This time I will question the view that ABA/EIBI is an evidence-based autism treatment. Let me start by quoting what major mainstream authorities think of it.
Behavioral training, including communication development, has been shown to be effective in reducing problem behaviors and improving adaptation.(American Academy of Pediatrics, 2001)
There is a growing body of evidence that intensive early intervention services for children in whom autism is diagnosed before 5 years of age may lead to better overall outcomes.
Thirty years of research demonstrated the efficacy of applied behavioral methods in reducing inappropriate behavior and in increasing communication, learning and appropriate social behavior.(The United States Surgeon General, 1999)
Impressive, right? I will summarize reasons why some of us feel these statements were premature and not entirely supported by the data. Most of this has already been noted by Michelle Dawson and Morton Ann Gernsbacher, who have done a remarkable job of advancing science-based criticisms of ABA.
- There are no randomized trials of ABA (with or without blinded assessments) demonstrating its broad effectiveness against "eclectic" management approaches.
- One randomized trial of ABA (Smith, Groen & Wynn, 2000) was conducted to "address criticism of previous research and to increase methodological rigor." It compared a group treated with Lovaas-style ABA against a group receiving parent-instructed treatment. Only 13% of the children in the experimental group achieved "best outcome" (mainstream placement without support). No statistically significant group differences were found in either of two language scales. The paper reports a difference, but there was an error in the data analysis (Smith, 2001). No differences were found in socioemotional functioning or in adaptive functioning. Marginal differences were found in other measures.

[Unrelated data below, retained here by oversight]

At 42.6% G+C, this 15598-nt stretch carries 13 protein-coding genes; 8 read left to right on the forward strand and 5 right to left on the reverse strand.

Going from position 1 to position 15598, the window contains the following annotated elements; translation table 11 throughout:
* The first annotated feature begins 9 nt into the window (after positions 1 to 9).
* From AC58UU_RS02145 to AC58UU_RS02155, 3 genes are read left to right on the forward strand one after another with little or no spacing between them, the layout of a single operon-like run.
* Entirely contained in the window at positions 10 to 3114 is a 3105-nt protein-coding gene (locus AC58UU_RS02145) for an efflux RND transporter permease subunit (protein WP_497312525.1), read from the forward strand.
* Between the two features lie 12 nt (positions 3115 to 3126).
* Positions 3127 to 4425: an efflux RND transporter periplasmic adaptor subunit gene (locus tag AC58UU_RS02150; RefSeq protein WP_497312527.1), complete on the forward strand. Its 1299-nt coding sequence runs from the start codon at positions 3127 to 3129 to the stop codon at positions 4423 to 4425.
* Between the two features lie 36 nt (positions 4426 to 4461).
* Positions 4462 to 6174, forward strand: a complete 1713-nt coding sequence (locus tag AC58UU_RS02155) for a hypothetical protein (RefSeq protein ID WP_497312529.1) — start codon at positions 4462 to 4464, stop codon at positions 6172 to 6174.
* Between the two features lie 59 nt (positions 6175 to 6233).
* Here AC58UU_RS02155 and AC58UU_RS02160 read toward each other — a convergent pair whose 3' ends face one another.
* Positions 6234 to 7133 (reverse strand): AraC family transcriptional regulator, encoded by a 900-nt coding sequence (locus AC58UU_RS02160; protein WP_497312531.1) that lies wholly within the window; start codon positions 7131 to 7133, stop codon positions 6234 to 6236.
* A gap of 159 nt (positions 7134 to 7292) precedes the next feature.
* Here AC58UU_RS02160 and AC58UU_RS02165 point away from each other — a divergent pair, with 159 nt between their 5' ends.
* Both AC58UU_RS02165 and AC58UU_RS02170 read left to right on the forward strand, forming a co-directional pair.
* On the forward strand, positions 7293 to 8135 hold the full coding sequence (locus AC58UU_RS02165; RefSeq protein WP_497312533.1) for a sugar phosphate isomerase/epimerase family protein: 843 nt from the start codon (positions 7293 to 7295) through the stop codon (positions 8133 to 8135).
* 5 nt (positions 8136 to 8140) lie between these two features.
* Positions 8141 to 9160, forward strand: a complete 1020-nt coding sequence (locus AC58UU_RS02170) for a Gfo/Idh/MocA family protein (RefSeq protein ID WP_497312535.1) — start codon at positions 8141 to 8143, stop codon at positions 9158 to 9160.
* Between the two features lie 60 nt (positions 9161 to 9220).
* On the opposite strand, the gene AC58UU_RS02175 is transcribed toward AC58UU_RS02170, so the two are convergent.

- There are controlled trials, such as Howlin et al. (2007), which have not found EIBI to be effective compared to autism-specific nursery provisions.
- Adult outcomes of children who had received Lovaas-style ABA have not been reported in the peer-reviewed literature. Children from the experimental group of Lovaas (1987) must now be in their 20s and 30s. What would be the point of short-term gains if, hypothetically, adult outcomes do not differ from those of autistics who did not receive intensive interventions?
Specific Criticism of Lovaas (1987)It is probably fair to say that the reason ABA gained mainstream acceptance was the widely reported "recovery" rate of 47% resulting from Lovaas (1987). In fact, the Surgeon General of the United States makes reference to it. The methodology of this landmark paper has been widely challenged, however.
- There was no randomized assignment into groups.
- Assessments were not blinded.
- Male-female ratios in the experimental group and control group 1 differed from the ratio normally reported for autism (Boyd, 1998).
- IQ assessment tools differed between intake and follow-up.
- It is highly improbable that the reported ranges of intake IQ in Lovaas (1987) match the experimental group average IQ of 63 (source). In fact, the ranges are inconsistently reported.